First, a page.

Toe Joint Fusion Recovery: One Patient’s Story

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This week I met a patient who had a toe joint fusion. However, this was a disaster of sorts. The good news was that her toe felt better, but the bad news was that her ankle felt worse. Why? Because her toe joint fusion recovery was a long-drawn-out process that forced energy from her toe to her ankle. Let me explain.

Big Toe Arthritis and Hallux Rigidus

Big toe arthritis for some of us happens as we age. It’s more common in women, and we’ve observed it’s more common in people with chronic low-back pain. When it gets bad, it can result in lost range of motion in the metatarsophalangeal (MTP) joint, and the medical term for this is hallux rigidus (Latin for rigid toe) (1).

For some bizarre reason, one of the treatments is to fuse the MTP joint solid with one or more screws. As with any fusion, this surgery is a dog with fleas.

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Problems With Toe Joint Fusion

Surgically fusing joints together has become big business over the last two decades. From a business standpoint, you can take a medical screw or plate made in China for $5 and sell it for $1,000 or more. Given those profit margins, there is an entire army of orthopedic sales reps who sell this hardware to surgeons and hospitals. Hence, given the business plan, it’s not surprising that fusion surgery has become so popular.

toe joint fusion recovery

I always tell my patients that a fusion is a dog with fleas. Meaning that while the surgery can sometimes help one problem by making it not move, it usually causes others. In the spine, there’s a name for this problem: adjacent segment disease, or ASD (2).

This diagnosis means that once you fuse two vertebrae solid, the forces that should have been handled by that area get shunted to others, which break down more quickly. I don’t know what’s more medically screwed up, that we are aware that fusing one area can hurt others or that it’s so common that we had to create a medical diagnosis for the problem.

A Patient’s Story

The woman I saw this week was actually in to have her low back treated. During that visit, she mentioned that her right ankle was hurting. She also recounted how a big toe fusion recovery that she endured was awful in that it took a full year before she felt somewhat normal. She also stated that a few months after her big-toe fusion, the ankle began to hurt. Her ankle was tender and so was her big toe, despite the fusion.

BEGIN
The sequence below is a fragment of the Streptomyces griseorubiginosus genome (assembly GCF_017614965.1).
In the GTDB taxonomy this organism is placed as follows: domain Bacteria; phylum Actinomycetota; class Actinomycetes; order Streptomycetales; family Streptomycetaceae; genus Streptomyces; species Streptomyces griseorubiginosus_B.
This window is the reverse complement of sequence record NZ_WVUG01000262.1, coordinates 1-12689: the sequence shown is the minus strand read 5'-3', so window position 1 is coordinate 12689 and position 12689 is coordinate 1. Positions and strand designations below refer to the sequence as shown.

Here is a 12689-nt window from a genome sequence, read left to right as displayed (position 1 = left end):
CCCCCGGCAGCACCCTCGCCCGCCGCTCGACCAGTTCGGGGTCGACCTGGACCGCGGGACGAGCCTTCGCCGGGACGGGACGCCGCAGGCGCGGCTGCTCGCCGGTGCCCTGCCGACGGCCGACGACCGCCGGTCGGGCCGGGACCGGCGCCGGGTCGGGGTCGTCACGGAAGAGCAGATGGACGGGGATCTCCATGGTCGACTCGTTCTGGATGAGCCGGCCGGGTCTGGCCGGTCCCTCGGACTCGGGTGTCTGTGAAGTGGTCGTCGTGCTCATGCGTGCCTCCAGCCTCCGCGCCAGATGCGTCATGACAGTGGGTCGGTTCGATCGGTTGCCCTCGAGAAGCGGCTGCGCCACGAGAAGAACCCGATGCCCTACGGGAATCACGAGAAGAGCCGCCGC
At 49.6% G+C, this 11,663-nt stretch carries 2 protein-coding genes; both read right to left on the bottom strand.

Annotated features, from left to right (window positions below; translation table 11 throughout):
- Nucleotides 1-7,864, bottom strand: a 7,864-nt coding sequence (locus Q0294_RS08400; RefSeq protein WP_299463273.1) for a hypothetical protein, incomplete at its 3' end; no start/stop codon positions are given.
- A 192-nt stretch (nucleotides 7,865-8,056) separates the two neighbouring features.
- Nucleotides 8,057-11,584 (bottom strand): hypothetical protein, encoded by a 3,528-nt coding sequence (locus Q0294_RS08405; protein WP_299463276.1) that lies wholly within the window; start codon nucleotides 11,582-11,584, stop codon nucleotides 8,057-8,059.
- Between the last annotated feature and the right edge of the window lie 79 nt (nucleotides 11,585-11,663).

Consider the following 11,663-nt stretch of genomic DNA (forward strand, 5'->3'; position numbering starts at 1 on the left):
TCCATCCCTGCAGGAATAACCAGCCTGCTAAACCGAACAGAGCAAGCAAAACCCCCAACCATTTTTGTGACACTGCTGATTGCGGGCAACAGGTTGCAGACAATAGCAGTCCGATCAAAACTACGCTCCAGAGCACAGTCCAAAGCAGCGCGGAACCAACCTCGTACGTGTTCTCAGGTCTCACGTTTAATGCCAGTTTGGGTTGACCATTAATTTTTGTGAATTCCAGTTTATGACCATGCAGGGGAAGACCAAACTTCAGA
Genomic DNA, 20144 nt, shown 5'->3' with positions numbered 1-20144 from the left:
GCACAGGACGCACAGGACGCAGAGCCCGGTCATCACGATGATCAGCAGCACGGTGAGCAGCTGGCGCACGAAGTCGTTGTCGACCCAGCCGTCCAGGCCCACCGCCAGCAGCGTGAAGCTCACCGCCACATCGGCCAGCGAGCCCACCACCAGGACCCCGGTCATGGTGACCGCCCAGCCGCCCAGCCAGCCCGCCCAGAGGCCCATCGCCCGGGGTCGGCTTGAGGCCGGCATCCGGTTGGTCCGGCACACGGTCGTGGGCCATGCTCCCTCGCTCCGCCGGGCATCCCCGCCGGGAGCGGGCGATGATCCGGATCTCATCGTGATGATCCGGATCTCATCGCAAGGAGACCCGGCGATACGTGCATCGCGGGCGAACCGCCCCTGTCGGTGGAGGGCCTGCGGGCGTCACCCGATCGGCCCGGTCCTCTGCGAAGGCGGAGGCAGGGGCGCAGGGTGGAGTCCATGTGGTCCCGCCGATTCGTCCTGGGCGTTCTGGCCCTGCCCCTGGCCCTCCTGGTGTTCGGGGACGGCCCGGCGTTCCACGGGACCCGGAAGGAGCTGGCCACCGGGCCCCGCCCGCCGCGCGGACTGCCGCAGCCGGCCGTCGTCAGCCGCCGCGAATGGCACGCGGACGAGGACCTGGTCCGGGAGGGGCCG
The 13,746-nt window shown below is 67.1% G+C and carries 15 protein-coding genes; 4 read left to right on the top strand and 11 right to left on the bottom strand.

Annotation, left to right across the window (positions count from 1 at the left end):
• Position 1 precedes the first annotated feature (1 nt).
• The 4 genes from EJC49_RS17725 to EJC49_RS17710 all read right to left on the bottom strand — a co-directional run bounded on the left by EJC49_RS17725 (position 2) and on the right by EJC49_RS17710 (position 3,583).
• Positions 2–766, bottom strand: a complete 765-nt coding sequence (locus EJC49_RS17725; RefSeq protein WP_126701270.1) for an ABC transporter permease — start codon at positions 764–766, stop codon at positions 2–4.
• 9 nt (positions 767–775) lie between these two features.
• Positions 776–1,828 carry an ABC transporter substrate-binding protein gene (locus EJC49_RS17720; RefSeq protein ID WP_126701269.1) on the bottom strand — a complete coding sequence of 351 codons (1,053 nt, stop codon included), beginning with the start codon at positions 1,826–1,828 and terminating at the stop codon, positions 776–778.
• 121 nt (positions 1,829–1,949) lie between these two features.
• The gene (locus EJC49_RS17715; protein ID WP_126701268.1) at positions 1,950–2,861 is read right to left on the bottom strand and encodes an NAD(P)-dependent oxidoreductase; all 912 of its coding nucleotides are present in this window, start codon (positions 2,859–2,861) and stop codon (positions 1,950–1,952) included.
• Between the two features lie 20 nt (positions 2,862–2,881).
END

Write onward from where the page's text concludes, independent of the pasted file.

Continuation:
So I explained what I have drawn in the picture above. That fusion of the big-toe joint was transmitting forces up the kinetic chain to the ankle, so it wasn’t surprising that her ankle now hurt. Given that there is no way to undo the big toe fusion surgery, outside of treating her ankle to keep it hanging in there, there was no solution to that issue.

The upshot? Big toe fusion recovery often includes new places that crop up with pain. Not all patients put two and two together, and in this patient’s case, her surgeon came up with an explanation for her ankle that avoided the obvious.

However, when you fuse the big toe, that energy has to go someplace. Also, this alters your gait in ways that can’t easily be fixed. Hence, don’t immediately buy in when a fusion is recommended, and get lots of opinions. While there are a few medical problems that truly need a fusion, based on my experience, this surgery should never be used as a way to commonly treat pain with surgery.



(1) Otter SJ, Lucas K, Springett K, et al. Foot pain in rheumatoid arthritis prevalence, risk factors and management: an epidemiological study. Clin Rheumatol. 2010;29(3):255-271. doi:10.1007/s10067-009-1312-y

(2) Virk SS, Niedermeier S, Yu E, Khan SN. Adjacent segment disease. Orthopedics. 2014;37(8):547-555. doi:10.3928/01477447-20140728-08

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Chris Centeno, MD is a specialist in regenerative medicine and the new field of Interventional Orthopedics. Centeno pioneered orthopedic stem cell procedures in 2005 and is responsible for a large amount of the published research on stem cell use for orthopedic applications. View Profile

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NOTE: This blog post provides general information to help the reader better understand regenerative medicine, musculoskeletal health, and related subjects. All content provided in this blog, website, or any linked materials, including text, graphics, images, patient profiles, outcomes, and information, are not intended and should not be considered or used as a substitute for medical advice, diagnosis, or treatment. Please always consult with a professional and certified healthcare provider to discuss if a treatment is right for you.

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